July 31, 2009

Advocate Article: "No Rights and No Review: How Housing Cooperatives Have Circumvented Procedural Fairness"

Susan Mossing, a colleague of mine, and I co-authored an article in this month's issue of The Advocate about some rules adopted by cooperative housing boards that enable them to expel cooperative members without triggering the extensive procedural fairness provisions mandated by the Cooperative Association Act . We also review how these rules circumvent statutory provisions designed to protect cooperative members' rights.

The paper examines the courts' reactions to these expulsions and proposes legal recourse which may be available to cooperative members confronted with this expulsion.

We hope that the article will help cooperative housing members better understand and enforce their rights and that legislative change addressing these problems will soon follow.

A link to the article can be found here.

2 comments:

  1. Is this what you were talking about in your article? I found this in my Co-op Occupancy Agreement. You really do need a lawyer when reading these things... so many parts seem to contradict one another.

    Termination of Membership and Occupancy Agreement
    "If the membership of the Member is terminated or if the Directors terminate this Occupancy Agreement as provided herein, the Member agrees that Sections 156 (i.e. oppression remedy) and 208 (i.e. arbitration) of the Cooperative Association Act, and any grievance or dispute procedure that may exist in the Rules or the policies of the Co op do not apply and are expressly waived and shall not be invoked by the Member."

    ReplyDelete
  2. Well, well. I just had a look on the CHF BC website and it looks like changes have already been made to the Co-op Act... the CHF BC doesn't seem too happy though. Thanks Shannon! I bet you had a part to play in this.

    "On June 1, 2013 some important changes to the Co-operative Association Act (the Co-op Act) will take effect. The most important of these changes deal with the ability of housing co-ops to end a membership by way of an Occupancy Agreement termination.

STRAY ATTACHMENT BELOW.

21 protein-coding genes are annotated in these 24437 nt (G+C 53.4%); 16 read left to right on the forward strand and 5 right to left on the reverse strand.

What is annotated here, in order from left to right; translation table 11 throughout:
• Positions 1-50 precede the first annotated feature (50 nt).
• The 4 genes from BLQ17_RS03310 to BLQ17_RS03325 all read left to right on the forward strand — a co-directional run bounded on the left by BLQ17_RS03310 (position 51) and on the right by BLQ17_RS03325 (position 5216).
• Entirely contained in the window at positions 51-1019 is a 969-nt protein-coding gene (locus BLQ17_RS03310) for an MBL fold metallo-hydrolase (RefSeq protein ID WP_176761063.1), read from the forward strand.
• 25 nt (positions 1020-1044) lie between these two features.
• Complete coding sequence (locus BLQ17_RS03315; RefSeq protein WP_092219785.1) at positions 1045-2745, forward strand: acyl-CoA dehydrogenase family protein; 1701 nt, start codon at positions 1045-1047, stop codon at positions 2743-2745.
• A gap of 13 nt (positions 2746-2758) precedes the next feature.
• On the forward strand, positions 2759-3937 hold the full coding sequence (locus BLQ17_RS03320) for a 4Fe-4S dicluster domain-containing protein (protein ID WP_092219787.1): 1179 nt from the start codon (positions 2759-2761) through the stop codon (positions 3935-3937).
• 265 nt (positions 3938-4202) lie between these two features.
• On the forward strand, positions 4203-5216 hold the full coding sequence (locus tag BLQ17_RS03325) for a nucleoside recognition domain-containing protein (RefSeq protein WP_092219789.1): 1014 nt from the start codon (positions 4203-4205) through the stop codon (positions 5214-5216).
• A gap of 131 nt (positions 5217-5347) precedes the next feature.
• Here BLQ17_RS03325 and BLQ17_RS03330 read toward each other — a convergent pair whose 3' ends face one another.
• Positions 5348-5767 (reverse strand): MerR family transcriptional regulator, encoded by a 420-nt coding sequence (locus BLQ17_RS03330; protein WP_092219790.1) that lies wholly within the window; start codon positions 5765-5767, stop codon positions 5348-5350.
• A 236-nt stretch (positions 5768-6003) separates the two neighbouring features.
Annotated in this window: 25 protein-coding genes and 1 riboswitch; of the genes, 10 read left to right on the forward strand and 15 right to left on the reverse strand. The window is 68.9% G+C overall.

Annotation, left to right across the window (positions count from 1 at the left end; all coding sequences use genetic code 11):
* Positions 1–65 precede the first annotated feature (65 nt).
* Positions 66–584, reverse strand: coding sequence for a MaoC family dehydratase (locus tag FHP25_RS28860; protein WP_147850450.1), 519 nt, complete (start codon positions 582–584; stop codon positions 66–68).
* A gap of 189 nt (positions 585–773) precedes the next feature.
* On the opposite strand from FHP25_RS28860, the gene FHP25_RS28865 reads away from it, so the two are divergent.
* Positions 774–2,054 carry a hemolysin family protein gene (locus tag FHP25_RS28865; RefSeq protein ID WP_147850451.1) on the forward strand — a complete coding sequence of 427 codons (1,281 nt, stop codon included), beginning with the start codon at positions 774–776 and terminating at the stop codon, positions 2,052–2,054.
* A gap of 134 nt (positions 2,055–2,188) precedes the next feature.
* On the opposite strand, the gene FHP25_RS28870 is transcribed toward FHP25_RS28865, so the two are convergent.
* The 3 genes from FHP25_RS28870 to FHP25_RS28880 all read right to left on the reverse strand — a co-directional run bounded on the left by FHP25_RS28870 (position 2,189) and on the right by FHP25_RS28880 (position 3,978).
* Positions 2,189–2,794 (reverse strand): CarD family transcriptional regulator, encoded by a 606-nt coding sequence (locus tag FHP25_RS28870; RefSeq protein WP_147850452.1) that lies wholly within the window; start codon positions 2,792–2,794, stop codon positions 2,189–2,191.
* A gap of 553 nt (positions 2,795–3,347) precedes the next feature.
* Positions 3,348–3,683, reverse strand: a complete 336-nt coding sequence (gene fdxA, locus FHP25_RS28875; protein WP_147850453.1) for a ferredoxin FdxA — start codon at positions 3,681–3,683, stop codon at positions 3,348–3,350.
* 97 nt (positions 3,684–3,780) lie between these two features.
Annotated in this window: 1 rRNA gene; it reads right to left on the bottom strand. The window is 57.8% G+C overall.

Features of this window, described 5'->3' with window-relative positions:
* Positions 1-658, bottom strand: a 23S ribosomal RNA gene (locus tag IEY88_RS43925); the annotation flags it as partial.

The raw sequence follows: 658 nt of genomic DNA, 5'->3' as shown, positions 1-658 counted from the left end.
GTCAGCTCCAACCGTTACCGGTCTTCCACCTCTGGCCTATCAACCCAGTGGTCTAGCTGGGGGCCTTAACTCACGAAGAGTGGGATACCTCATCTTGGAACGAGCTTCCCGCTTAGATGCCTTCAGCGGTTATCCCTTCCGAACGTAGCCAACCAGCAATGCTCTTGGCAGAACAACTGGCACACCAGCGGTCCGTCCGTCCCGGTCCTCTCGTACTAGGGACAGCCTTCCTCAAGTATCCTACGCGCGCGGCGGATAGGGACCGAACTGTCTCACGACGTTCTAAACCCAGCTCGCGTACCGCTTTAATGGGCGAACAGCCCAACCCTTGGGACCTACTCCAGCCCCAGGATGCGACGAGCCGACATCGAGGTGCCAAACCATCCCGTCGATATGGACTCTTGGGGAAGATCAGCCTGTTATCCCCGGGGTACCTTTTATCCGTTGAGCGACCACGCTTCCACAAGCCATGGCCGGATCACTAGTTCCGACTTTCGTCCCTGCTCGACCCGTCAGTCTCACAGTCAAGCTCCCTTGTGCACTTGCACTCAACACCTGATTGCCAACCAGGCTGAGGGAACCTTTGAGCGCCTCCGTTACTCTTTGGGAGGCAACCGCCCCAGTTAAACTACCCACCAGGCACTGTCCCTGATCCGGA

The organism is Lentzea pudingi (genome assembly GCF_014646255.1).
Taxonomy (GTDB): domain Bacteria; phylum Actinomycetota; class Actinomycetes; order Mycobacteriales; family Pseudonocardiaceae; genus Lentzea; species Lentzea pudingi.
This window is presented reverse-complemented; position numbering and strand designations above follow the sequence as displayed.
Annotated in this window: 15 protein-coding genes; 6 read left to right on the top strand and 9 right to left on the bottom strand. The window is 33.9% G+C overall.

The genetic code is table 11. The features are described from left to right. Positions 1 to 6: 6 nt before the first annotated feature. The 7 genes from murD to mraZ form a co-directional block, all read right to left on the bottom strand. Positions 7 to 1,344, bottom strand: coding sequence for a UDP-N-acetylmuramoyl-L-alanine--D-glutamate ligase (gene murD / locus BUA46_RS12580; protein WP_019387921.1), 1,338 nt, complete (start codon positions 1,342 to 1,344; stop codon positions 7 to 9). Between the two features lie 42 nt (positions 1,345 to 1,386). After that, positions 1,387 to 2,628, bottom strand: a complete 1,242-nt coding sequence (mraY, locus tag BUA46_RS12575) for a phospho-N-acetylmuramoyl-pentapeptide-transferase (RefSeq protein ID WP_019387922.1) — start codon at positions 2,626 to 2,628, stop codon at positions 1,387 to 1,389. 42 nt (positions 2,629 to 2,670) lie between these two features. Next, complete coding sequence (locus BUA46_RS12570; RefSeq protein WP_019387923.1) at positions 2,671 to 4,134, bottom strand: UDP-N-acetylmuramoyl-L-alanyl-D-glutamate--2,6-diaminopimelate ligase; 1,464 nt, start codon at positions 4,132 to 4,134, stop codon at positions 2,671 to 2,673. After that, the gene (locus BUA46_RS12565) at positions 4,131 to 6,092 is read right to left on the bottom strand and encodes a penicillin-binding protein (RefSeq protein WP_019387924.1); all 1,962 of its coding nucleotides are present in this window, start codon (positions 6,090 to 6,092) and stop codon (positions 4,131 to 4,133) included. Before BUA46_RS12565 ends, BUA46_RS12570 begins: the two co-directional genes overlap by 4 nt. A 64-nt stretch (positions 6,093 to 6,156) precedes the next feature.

The Corbett v. Still Creek Housing Co‑operative, 2006 BCCA 5667 decision validated the right of housing co-ops to pursue termination of membership under the Rules of the Co-op or by way of an Occupancy Agreement termination. The co-op housing sector fought hard to maintain the option for housing co-ops to use Occupancy Agreement terminations. However, these recent amendments to the Co‑op Act have eliminated this option.

    The highlights of the changes are:

    A housing co-op is no longer permitted to end someone’s membership by terminating their Occupancy Agreement.

    The only way to terminate a membership is under Section 35 of the Co-op Act, which is already incorporated into every co-op’s Rules in Rule 5 (if you are using the Model Rules published by CHF BC), and now also a new section 35.1 of the Act.
    http://www.chf.bc.ca/news/important-notice-changes-bcs-cooperative-association-act

    ReplyDelete

I would love to hear your views on this post so please leave a comment below. Unfortunately, I am unable to provide any legal advice through these comments. If you need legal advice, please contact one of the pro bono resources listed on the right side of the Rights & Remedies blog.